Latin American oil industry experts were left wondering this week if Argentina's surprise suspension of Petrobras Argentina licenses, after similar measures against Spanish-controlled YPF, was the straw likely to break the camel's back.
Enraged Brazilians sought to play down the dispute and insisted contracts unilaterally canceled by Argentina would hold good regardless of the measure.
Petrobras entered Argentina in 1993 and expanded operations in 2003 by purchasing the oil assets of billionaire Gregorio Perez Companc after Argentina's record $95 billion debt default in 2001.
The company's Argentine assets are its biggest holdings outside Brazil, encompassing oil and natural gas, petrochemicals and electricity generation.
Petrobras Argentina is the second largest energy company in Argentina, after YPF.
Similar cancellations have put a question mark on YPF oil concessions across Argentina and raised anxiety about Argentina's energy security, as YPF grapples with the challenge of continuing production amid the row with President Cristina Fernandez de Kirchner's administration.
Fernandez stirred up the dispute after questioning YPF's operations and accused the company of not investing enough of its profits to boost oil production.
YPF is Argentina's largest oil producer.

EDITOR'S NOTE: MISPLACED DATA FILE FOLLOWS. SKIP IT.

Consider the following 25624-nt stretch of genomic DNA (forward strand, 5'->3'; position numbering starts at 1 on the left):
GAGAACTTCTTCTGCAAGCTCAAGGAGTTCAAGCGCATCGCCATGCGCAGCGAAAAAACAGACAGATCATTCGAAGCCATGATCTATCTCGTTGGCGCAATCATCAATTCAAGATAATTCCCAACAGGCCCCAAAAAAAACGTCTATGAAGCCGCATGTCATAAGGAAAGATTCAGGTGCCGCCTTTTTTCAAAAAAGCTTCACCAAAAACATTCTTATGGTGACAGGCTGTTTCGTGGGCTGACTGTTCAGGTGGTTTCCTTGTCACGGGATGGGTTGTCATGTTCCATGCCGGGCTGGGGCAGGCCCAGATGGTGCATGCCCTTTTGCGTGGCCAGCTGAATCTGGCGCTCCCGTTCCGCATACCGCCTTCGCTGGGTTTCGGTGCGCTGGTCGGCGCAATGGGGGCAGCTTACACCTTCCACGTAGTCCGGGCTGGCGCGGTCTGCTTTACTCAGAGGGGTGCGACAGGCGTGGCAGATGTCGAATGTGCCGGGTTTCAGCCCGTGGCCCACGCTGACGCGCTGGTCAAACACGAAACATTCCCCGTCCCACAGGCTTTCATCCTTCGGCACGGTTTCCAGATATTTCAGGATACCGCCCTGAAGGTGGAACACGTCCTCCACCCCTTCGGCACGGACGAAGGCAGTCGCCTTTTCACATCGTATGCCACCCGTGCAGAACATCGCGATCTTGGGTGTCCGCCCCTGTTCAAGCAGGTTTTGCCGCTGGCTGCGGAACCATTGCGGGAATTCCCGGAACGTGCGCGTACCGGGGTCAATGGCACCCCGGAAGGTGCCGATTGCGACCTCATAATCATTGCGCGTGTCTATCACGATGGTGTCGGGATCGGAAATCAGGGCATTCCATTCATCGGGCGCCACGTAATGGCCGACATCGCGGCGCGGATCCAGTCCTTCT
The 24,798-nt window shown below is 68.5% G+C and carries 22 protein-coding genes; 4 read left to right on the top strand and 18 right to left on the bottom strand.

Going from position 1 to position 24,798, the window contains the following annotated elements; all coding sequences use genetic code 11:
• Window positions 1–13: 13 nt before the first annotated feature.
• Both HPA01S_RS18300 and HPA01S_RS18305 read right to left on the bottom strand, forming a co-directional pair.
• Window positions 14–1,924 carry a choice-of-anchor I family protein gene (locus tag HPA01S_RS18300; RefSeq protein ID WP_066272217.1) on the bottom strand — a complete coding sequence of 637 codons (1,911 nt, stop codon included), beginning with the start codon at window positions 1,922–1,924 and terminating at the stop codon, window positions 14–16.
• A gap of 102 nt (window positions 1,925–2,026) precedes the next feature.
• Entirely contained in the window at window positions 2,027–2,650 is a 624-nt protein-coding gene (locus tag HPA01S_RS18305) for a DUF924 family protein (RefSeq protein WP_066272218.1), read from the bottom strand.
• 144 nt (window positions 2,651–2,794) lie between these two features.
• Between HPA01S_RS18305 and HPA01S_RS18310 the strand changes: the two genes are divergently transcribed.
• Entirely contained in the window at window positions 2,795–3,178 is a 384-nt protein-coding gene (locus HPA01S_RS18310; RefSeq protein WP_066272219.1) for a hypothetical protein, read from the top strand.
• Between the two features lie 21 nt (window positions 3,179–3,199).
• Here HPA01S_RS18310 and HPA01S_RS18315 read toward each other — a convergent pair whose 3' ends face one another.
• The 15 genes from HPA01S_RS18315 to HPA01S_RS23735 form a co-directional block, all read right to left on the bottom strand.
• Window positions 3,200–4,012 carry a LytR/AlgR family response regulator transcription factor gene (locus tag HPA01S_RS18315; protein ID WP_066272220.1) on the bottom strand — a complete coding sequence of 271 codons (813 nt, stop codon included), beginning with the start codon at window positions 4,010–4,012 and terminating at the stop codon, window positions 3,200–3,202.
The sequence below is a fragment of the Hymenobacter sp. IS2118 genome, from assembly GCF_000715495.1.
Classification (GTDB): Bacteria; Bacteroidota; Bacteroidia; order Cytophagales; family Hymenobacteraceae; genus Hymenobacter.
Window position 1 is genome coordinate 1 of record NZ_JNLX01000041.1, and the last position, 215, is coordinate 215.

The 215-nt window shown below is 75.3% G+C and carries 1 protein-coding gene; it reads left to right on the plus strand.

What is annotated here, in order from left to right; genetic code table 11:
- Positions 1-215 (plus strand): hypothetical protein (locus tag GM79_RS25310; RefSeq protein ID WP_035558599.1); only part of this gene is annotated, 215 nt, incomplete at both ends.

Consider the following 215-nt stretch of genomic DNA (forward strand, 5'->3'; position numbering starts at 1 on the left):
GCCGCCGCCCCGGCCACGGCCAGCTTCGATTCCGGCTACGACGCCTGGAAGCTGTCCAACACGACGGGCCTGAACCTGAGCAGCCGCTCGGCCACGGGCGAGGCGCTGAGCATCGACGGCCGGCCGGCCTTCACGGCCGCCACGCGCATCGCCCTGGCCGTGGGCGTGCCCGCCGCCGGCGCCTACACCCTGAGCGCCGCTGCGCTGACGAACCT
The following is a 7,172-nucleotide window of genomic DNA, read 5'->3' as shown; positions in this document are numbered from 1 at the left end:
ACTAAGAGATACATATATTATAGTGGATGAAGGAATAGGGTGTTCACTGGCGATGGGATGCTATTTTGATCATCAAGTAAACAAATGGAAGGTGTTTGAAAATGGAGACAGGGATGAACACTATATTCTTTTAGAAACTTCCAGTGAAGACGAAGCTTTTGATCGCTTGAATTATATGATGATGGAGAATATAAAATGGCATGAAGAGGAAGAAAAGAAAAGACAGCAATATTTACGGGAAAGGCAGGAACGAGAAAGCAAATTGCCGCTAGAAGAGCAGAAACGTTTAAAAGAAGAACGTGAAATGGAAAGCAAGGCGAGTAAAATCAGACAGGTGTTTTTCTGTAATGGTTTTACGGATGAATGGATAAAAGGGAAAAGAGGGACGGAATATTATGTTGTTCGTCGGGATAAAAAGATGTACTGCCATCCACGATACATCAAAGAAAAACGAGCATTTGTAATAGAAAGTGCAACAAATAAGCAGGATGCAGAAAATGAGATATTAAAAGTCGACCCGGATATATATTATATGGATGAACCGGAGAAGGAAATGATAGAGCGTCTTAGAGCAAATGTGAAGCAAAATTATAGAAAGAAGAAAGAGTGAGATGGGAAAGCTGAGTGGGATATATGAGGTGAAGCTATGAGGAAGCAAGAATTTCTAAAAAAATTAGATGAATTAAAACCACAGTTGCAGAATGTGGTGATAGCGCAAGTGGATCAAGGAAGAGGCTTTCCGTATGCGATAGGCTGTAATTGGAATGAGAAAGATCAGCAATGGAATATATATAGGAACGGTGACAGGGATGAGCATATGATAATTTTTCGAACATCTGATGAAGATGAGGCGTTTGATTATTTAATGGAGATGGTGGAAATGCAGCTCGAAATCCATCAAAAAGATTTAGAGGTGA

A diplomatic impasse between Argentina and Spain persists despite interventions by Spanish King Juan Carlos and the government of Mariano Rajoy, which is preoccupied with more pressing issues of restoring the economy and reducing Spanish unemployment.
Fernandez aides have blunted criticism of their actions against YPF by using populist rhetoric with references to Spain's colonialist past in Latin America.
The situation regarding Brazil is different, however, and follows a tense standoff in winter over Argentine government curbs on Brazilian exports that soured relations between the countries.
Petrobras said it was surprised to be told its oil exploration contract in Argentina's Neuquen province was terminated and intended to continue operations. The contract is valid to 2027 and remains in force, Petrobras said.
The criticism leveled at Petrobras Argentina, owned 67.25 percent by the Brazilian energy giant, is similar to charges made against YPF -- that the companies aren't reinvesting enough profits to produce better results in exploration or production.
The YPF controversy has battered the company's shares and Argentine actions against Petrobras Argentina are causing concern in Brazil.
Argentina says the company isn't trying hard enough to find proven energy reserves.
"We have complied with all the requirements and as we see it, the exploration and exploitation contract we signed three and a half years ago remains in force," Petrobras said in a statement.
It said investments in Argentina totaled $10 million over the past three years and involved investigation of all possible sources for hydrocarbons, including non-conventional resources.
"I was surprised by the news," Petrobras Chief Executive Officer Maria das Gracas Foster said. "We were not expecting it. We have very positive relations with Argentina and we were analyzing future opportunities to remain in that country."
Most of Petrobras Argentina's operations concern the Puesto Hernandez oil field in Neuquen and the Medanito and El Tordillo oil fields in the provinces of La Pampa and Chubut.
Ukrainian protestors topple Lenin statue [VIDEO]
Trader Joe's: Car crashes into Long Island store, injuring 11